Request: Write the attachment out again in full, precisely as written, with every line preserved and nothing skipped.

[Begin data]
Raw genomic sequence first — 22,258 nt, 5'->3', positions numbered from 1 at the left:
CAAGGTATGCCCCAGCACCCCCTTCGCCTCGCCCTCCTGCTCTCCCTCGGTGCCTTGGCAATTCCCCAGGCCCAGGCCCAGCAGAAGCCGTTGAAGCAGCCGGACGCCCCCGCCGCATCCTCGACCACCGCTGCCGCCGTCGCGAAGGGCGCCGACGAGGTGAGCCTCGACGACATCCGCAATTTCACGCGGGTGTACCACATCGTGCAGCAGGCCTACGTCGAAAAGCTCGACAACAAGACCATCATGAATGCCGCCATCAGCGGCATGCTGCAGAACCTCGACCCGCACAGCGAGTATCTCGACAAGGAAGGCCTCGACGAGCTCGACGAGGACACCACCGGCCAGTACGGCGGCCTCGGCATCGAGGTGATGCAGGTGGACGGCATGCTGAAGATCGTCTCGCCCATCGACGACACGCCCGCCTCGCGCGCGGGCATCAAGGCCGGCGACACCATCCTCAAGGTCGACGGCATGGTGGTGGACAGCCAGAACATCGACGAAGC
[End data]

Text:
Raw genomic sequence first — 22,258 nt, 5'->3', positions numbered from 1 at the left:
CAAGGTATGCCCCAGCACCCCCTTCGCCTCGCCCTCCTGCTCTCCCTCGGTGCCTTGGCAATTCCCCAGGCCCAGGCCCAGCAGAAGCCGTTGAAGCAGCCGGACGCCCCCGCCGCATCCTCGACCACCGCTGCCGCCGTCGCGAAGGGCGCCGACGAGGTGAGCCTCGACGACATCCGCAATTTCACGCGGGTGTACCACATCGTGCAGCAGGCCTACGTCGAAAAGCTCGACAACAAGACCATCATGAATGCCGCCATCAGCGGCATGCTGCAGAACCTCGACCCGCACAGCGAGTATCTCGACAAGGAAGGCCTCGACGAGCTCGACGAGGACACCACCGGCCAGTACGGCGGCCTCGGCATCGAGGTGATGCAGGTGGACGGCATGCTGAAGATCGTCTCGCCCATCGACGACACGCCCGCCTCGCGCGCGGGCATCAAGGCCGGCGACACCATCCTCAAGGTCGACGGCATGGTGGTGGACAGCCAGAACATCGACGAAGC